Various cephalopods - including cuttlefish - can rapidly and dramatically change the color of their skin to blend in with surroundings.They have "thousands of color-changing cells called chromatophores just below the surface of the skin," according to the Smithsonian.

"A complex array of nerves and muscles controls whether the sac is expanded or contracted and, when the sac expands, the color is more visible. Besides chromatophores, some cephalopods also have iridophores and leucophores. Iridophores have stacks of reflecting plates that create iridescent greens, blues, silvers and golds, while leucophores mirror back the colors of the environment, making the animal less conspicuous."

New technique fights aging: Artificially lengthened telomeres?

© Reuters/Harrison McClary
The high vulnerability of cultured adult stem cells has posed a big problem for microbiological research. But a new technique, developed by Stanford scientists, can extend the life of cultured cells and offer clues to solving diseases and prolonging life.

The technique can quickly increase the length of human telomeres, the protective caps on the ends of chromosomes. As a result, the treated cells behave as if they are much younger and multiply with abandon in the laboratory dish - rather than stagnating and dying. Normally, telomeres shorten with each cell division, and this is the reason a cell eventually dies.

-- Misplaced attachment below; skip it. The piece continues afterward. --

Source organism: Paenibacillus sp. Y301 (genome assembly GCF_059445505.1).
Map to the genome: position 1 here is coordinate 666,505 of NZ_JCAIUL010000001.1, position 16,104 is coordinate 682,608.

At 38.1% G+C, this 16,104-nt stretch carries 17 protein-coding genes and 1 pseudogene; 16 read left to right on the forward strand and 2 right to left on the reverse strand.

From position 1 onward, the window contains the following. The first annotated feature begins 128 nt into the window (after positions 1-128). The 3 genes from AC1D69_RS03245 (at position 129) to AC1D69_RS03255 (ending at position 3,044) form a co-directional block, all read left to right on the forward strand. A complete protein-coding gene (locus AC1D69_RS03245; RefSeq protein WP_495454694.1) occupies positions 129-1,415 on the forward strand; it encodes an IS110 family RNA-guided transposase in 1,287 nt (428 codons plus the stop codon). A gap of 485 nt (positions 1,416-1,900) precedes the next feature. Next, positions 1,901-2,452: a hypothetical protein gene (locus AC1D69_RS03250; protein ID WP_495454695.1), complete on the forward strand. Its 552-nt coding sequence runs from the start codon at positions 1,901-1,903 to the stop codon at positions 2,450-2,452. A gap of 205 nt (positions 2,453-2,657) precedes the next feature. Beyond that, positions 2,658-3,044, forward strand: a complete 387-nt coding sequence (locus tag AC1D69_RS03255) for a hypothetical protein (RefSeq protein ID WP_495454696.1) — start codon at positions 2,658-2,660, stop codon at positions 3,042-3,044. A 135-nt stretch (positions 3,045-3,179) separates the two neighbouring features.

Winning: The FCC's chairman just announced strong, controversial network neutrality rules

FCC, Tom Wheeler
© Mark Wilson/Getty Images
FCC Chairman Tom Wheeler
  1. Tom Wheeler, the chairman of the Federal Communications Commission, just announced new regulations that will provide strong protections for network neutrality.
  2. The proposal makes use of a controversial legal maneuver called reclassification, which opens the door to regulating internet access as a public utility.